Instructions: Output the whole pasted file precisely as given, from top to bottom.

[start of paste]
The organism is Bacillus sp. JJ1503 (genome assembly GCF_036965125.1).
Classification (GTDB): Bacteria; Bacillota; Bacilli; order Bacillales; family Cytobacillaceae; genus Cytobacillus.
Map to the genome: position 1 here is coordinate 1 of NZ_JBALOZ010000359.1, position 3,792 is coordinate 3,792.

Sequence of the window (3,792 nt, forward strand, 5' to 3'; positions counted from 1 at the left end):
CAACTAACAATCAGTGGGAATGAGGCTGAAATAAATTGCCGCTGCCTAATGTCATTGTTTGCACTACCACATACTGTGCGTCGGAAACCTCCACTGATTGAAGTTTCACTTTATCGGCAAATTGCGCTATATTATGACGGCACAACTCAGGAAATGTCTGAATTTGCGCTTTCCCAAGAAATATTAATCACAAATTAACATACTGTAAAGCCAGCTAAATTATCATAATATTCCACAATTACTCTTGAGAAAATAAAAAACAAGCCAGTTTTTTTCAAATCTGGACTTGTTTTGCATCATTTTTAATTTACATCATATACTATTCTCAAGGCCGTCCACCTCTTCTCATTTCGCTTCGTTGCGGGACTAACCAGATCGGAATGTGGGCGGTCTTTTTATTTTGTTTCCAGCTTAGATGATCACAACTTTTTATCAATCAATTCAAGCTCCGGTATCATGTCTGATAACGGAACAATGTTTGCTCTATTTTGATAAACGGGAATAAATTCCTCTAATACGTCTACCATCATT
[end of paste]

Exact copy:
The organism is Bacillus sp. JJ1503 (genome assembly GCF_036965125.1).
Classification (GTDB): Bacteria; Bacillota; Bacilli; order Bacillales; family Cytobacillaceae; genus Cytobacillus.
Map to the genome: position 1 here is coordinate 1 of NZ_JBALOZ010000359.1, position 3,792 is coordinate 3,792.

Sequence of the window (3,792 nt, forward strand, 5' to 3'; positions counted from 1 at the left end):
CAACTAACAATCAGTGGGAATGAGGCTGAAATAAATTGCCGCTGCCTAATGTCATTGTTTGCACTACCACATACTGTGCGTCGGAAACCTCCACTGATTGAAGTTTCACTTTATCGGCAAATTGCGCTATATTATGACGGCACAACTCAGGAAATGTCTGAATTTGCGCTTTCCCAAGAAATATTAATCACAAATTAACATACTGTAAAGCCAGCTAAATTATCATAATATTCCACAATTACTCTTGAGAAAATAAAAAACAAGCCAGTTTTTTTCAAATCTGGACTTGTTTTGCATCATTTTTAATTTACATCATATACTATTCTCAAGGCCGTCCACCTCTTCTCATTTCGCTTCGTTGCGGGACTAACCAGATCGGAATGTGGGCGGTCTTTTTATTTTGTTTCCAGCTTAGATGATCACAACTTTTTATCAATCAATTCAAGCTCCGGTATCATGTCTGATAACGGAACAATGTTTGCTCTATTTTGATAAACGGGAATAAATTCCTCTAATACGTCTACCATCATT